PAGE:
Defending health care providers and facilities in a wide variety of medical malpractice cases for over 25 years, Carol has dedicated her litigation practice to achieving superior results while maintaining the highest professional standards. From pre-claim negotiations through trials and appeals, she offers creative, thoughtful representation focused on results.
Carol has defended doctors, hospitals and nurses in circuit courts across Michigan, as well as in federal court and the Michigan Court of Appeals. Specializing in cases involving birth trauma, nursing negligence, emergency medicine care and a variety of surgical areas, Carol has successfully defended cases from the most frivolous to the most complex.
Having achieved summary dismissal of dozens of cases following careful analysis of both legal and medical issues, Carol has also won numerous trials in front of diverse groups of jurors, on a wide variety of claims.
She is frequently invited to present seminars to healthcare providers to help them avoid being sued in the first place, or to deal with the consequences when a claim occurs.
Carol successfully represented her client hospital and received a no cause verdict after a four week trial in Lansing in a case that involved a surgical complication claim.
Carol obtained summary disposition for their client, an obstetrician/gynecologist, in a case alleging that their client caused the wrongful death of a five week-old viable fetus after performing a D&C. Carol challenged the viability opinion of the plaintiff’s expert and the court agreed, precluding that expert from offering any opinion on viability at trial. Since that was plaintiff’s sole remaining expert on causation and damages, the case was summarily dismissed before trial.
Carol and previous SHRR attorney Cindy Boer obtained dismissal of a medical malpractice wrongful death case in which their client, a family practice physician, was alleged to have failed to diagnose a rare uterine sarcoma. After a two-day evidentiary hearing, the court exercised its role as "gatekeeper" and ruled that the opinion of the plaintiff's expert was not reliable and contained analytical gaps. The court excluded the expert from testifying at trial, which resulted in summary disposition in favor of the defense.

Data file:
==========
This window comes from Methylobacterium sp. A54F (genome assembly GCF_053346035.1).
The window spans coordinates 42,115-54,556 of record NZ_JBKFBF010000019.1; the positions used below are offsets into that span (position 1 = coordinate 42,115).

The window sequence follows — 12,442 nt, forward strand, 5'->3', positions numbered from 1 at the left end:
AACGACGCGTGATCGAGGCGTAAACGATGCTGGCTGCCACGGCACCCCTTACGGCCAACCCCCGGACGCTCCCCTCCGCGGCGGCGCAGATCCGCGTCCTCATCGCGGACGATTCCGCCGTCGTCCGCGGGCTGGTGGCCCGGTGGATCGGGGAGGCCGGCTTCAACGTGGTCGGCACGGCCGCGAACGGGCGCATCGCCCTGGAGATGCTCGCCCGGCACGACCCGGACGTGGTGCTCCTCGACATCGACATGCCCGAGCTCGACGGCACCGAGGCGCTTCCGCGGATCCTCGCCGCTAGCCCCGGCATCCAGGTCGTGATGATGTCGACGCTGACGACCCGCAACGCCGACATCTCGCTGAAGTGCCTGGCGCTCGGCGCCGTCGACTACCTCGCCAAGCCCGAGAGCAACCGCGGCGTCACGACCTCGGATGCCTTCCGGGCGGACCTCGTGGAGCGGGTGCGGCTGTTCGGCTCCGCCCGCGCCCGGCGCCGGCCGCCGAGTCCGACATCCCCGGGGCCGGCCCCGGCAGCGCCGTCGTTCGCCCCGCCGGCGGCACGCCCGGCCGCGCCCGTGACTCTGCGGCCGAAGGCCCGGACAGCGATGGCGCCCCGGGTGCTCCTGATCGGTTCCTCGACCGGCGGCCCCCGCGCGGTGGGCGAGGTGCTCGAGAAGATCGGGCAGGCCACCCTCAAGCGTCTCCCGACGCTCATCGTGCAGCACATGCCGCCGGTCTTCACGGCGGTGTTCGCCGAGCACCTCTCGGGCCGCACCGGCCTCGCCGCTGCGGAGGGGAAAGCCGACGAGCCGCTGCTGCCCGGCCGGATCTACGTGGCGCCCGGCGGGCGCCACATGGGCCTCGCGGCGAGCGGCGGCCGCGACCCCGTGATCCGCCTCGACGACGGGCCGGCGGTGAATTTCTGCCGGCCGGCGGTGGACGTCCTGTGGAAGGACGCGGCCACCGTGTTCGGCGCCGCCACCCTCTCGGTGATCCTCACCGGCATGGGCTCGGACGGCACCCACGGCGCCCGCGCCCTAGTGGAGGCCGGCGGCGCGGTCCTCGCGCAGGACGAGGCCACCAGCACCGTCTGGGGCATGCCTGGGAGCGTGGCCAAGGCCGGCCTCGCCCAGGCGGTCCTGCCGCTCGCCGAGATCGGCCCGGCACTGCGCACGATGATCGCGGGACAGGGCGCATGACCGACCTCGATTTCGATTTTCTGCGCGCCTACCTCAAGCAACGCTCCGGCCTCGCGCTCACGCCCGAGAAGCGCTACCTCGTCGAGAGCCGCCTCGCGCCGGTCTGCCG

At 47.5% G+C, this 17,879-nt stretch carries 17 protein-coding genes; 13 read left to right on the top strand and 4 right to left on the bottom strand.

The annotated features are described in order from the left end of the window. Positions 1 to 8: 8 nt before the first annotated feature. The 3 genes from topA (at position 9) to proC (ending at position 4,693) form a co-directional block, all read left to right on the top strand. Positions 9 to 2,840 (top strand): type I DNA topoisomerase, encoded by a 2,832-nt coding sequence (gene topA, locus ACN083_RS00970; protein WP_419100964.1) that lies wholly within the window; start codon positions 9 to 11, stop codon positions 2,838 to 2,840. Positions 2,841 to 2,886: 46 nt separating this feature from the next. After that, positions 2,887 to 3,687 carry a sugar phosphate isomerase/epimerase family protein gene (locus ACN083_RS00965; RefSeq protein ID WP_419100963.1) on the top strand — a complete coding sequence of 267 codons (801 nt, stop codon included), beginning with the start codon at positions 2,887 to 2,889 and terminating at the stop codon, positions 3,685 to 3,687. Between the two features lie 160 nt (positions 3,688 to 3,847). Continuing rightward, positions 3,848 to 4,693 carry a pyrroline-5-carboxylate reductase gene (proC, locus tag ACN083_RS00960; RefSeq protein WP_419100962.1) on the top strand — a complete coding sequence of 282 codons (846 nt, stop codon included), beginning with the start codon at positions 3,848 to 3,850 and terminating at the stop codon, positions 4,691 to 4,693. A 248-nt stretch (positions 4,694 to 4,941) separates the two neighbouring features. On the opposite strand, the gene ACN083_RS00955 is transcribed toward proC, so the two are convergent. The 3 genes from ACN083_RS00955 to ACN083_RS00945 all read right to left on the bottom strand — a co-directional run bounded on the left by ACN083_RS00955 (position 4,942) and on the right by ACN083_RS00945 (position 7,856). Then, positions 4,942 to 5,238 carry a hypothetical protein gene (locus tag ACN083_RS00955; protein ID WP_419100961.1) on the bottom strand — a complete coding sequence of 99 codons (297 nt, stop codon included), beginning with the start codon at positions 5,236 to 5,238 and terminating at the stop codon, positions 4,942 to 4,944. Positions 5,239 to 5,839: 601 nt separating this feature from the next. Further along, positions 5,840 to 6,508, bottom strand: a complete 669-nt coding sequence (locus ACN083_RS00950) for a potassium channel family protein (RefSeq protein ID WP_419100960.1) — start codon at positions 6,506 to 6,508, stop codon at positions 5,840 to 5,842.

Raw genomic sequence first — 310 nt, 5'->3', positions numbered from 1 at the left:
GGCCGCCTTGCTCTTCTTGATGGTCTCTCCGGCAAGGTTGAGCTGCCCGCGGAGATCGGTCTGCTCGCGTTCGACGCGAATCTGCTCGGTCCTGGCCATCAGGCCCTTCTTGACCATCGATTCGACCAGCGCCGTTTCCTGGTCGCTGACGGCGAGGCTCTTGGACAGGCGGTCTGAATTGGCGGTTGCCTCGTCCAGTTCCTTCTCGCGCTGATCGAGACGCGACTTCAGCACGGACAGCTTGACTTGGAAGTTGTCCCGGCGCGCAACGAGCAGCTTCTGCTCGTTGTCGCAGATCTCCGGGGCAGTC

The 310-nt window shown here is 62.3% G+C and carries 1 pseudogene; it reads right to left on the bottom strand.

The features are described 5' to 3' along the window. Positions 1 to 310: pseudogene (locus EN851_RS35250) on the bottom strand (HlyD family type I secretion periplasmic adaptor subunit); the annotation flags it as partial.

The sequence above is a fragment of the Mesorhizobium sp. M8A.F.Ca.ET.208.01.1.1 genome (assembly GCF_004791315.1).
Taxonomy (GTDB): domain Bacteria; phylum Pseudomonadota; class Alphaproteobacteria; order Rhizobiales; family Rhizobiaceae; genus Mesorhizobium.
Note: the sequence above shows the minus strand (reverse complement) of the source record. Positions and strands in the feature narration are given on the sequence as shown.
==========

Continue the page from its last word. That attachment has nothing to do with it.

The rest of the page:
Carol won voluntary dismissal following extensive discovery in a case that involved allegations against a psychiatrist for prescribing antidepressants to an adolescent which carried FDA warnings of possible increased suicidality.
Carol won voluntary dismissal following extensive discovery in a case that involved claims that a physician’s assistant overprescribed the pain medication Dilaudid for a woman who presented to the emergency department with unrelenting migraine headaches.
Carol and previous SHRR attorney Bill Henn were successful in obtaining summary disposition for a hospital client, and in defending that ruling in the Court of Appeals and Supreme Court. The case involved the death of a patient during a cardiac catheterization procedure. The Opinion issued by the Supreme Court concluded that the plaintiff's Notice of Intent did not comply with the statutory requirements, and that therefore the subsequent Complaint and Affidavit of Merit did not toll the limitations period. This was a significant victory for defendants that overturns contrary Court of Appeals precedent and restores a defendant's ability to mount a meaningful challenge to a defective Notice of Intent.
Carol received summary disposition in Boodt v Borgess Medical Center, et al, by challenging the sufficiency of the plaintiff’s Notice of Intent. The hospital was named in the Notice, as was a physician. After arguing that the allegations lacked any specificity whatsoever as to the hospital, the trial court agreed. That decision was appealed, and Bill Henn handled the appeal and the dismissal was affirmed as to the hospital.
Carol and Jason Sebolt received a no cause of action from a Wayne County jury after a six day trial. The case involved a 59-year-old woman who presented to a hospital emergency department with acute back pain and a significant cardiac family history. She was discharged with a diagnosis of musculoskeletal pain, but was instructed to see her cardiologist as soon as possible. She died of an acute myocardial infarction five days after being discharged, and had never contacted her cardiologist.
Carol received a no cause verdict from a unanimous jury after a two week trial involving a hand surgery. The jury found that the defendant doctor was not negligent in the performance of carpal tunnel surgery, despite the fact that he cut the median nerve during the procedure. Plaintiff claimed the injury turned her into a "one armed person," and sought damages in excess of $800,000.